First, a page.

Oxford house prices now peak at an eye-watering sixteen times the average income of its population, and 40,000 people who can’t afford to live there commute into the city every day. Now a coalition of community-led housing groups have joined forces and have plans, which would be the first of their kind in the UK, to address the severe affordable housing shortage in exciting and creative ways.
On 25 May, in competition with national developers, Homes for Oxford submitted their groundbreaking, innovative and commercially competitive proposal for a new world-class housing development on the Oxford University-owned site of Wolvercote Paper Mill.
Fifty per cent or more of the new homes would be made permanently affordable by adopting a land trust model to separate the land value from the homes, making them affordable for most people through rent or equity share, and by putting in place cooperative leasing to ensure there is no right to buy in the long term. The development will thereby remain as a mix of owner occupied and rented homes.
Local resident Stephen Lunn said, “The proposed development would mean that our despair that our children would never be able to afford to live here would turn to hope, and would provide unique opportunities for engagement with the village community. We’re confident that a successful Homes for Oxford bid would lead to far better outcomes for the village than any other possibility.”
Homes for Oxford is an alliance between local community-led housing groups Oxfordshire Community Land Trust, Oxford Cohousing, Kindling Housing Co-op and Happy House.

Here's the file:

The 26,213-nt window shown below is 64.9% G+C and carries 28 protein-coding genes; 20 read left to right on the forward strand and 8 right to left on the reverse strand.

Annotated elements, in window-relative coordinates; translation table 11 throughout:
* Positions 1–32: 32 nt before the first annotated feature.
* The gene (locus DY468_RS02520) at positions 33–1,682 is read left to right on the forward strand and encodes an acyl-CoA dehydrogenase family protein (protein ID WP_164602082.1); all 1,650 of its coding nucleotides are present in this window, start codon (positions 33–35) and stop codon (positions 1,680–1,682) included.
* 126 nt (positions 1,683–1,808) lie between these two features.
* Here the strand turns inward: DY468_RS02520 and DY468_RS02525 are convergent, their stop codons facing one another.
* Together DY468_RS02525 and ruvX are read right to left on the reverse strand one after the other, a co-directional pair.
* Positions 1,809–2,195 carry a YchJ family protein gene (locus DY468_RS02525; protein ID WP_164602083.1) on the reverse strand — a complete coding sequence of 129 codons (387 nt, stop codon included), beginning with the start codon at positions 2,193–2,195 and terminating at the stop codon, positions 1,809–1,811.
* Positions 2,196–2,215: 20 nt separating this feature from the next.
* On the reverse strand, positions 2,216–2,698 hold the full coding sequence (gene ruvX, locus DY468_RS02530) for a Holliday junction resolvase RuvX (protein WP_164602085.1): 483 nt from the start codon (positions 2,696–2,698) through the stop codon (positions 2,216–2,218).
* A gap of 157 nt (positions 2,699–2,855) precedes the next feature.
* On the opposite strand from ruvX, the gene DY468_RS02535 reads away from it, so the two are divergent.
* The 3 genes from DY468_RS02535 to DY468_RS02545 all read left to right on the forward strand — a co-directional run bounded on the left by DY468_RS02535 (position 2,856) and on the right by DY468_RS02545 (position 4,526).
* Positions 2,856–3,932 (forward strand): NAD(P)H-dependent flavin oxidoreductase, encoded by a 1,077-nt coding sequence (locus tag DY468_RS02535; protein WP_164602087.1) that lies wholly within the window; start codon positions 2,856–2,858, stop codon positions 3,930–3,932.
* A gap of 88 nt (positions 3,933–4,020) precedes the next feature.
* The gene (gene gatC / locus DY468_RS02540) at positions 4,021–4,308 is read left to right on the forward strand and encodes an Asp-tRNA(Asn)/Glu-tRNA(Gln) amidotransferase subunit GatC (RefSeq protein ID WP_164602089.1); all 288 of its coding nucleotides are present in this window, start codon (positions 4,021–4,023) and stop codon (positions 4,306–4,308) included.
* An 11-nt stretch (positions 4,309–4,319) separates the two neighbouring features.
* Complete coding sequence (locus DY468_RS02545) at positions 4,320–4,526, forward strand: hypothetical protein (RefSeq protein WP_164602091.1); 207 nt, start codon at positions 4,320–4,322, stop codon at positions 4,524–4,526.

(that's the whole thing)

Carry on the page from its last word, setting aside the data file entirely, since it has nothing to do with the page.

The group’s plan, prepared with Bioregional, who have the BedZED (London) and One Brighton sustainable living developments in their portfolio, and which has secured the moral and financial support of local villagers in Wolvercote, also includes a number of long-term social, environmental and economic benefits for residents and the city.
Deborah Glass Woodin, of Homes for Oxford, said, “This is an historic opportunity for the University to do something unprecedented in the country and get a good price for a piece of land whilst supporting a community-led housing project that offers ecological sustainability and co-operative living, with permanent affordability at its heart. Together we can address some of the challenging problems of our time with innovative housing solutions.”
“There is huge support, both from the local community and across Oxford, for an alternative to the standard housing development where houses are priced beyond the reach of people that live and work in the city.”
Outline planning permission was granted in December 2015 for a development including up to 190 new homes, a community centre, GP surgery, office buildings and a lagoon. The development proposed by Homes for Oxford will also include clusters of zero carbon homes on pedestrianised streets, a reduced car ratio of one per household or less, enabled through car-sharing schemes, and a frequent bus service to and within the site.
Homes for Oxford are hoping their proposal will be selected for the next round of the bidding process, with interviews for those shortlisted scheduled for 7 June.
If accepted, this proposal will demonstrate a successful, sustainable model for affordable housing in the city, and elsewhere in the country, that can help to alleviate the strain on Oxford’s housing market and the increasing numbers squeezed out by excessive prices and desperate lack of social housing.